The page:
I loved going mano-a-mano with my kids when they were younger on the Whac-a-Mole machine in the Seaside arcade followed by root beer and elephant ears. It was the last time I beat either of them at any athletic endeavor. So I enjoy Whac-a-Mole, with mechanical rodents or bad research. (more…)

Posted in: Acupuncture, Clinical Trials, Critical Thinking, Science and Medicine

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Vitamin E for Alzheimer’s

Recently you may have seen headlines like “Vitamin E slows decline in patients with mild Alzheimer’s” or “There’s still no cure for Alzheimer’s disease, but the latest hope for slowing its progression is already on drugstore shelves.” They were referring to an article in the January 1, 2014 issue of the Journal of the American Medical Association (JAMA) announcing the results of the TEAM-AD VA Cooperative Randomized Trial of vitamin E and memantine (Namenda) for Alzheimer’s disease (AD).

The study attracted a lot of media attention. Most of the news reports I have seen were accurate and cautious, explaining the nuances of the study rather than suggesting that everyone should run out and buy vitamin E; but I wouldn’t be surprised to learn that a lot of readers ignored the fine print and did just that. It would be interesting to track sales of vitamin E and see if there was a bump following the publicity.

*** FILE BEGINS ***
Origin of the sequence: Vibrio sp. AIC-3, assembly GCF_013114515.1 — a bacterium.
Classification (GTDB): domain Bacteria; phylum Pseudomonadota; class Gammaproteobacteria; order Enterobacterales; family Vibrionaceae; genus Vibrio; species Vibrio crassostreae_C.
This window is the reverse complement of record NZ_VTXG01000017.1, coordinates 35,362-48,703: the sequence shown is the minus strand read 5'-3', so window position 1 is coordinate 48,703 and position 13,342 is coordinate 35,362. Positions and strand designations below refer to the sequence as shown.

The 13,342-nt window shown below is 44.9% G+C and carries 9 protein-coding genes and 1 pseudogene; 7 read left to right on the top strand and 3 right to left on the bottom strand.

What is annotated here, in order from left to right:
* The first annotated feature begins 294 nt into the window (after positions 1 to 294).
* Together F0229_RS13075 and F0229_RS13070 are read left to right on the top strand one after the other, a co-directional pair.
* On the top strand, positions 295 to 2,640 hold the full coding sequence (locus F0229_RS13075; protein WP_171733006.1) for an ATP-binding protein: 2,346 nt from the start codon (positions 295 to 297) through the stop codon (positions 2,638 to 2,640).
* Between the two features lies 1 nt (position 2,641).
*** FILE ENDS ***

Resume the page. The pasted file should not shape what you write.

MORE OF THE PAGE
We know of no treatment that will delay, prevent or cure Alzheimer’s disease, or that affects the underlying disease process. It’s a tragic, frustrating disease that takes away the very things that make us who we are: memory and personality. It is affecting more and more people as the numbers of elderly increase. Available prescription medications are only modestly effective in slowing functional decline and delaying the need for institutionalization. They are expensive, they don’t help everyone, and when they do help, they only help for a limited time. It is very exciting to think an inexpensive vitamin could help patients with mild to moderate AD, but we must resist the temptation to read too much into this study. (more…)

Posted in: Clinical Trials, Herbs & Supplements, Neuroscience/Mental Health

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An experiment in paying through the nose for “unnecessary care”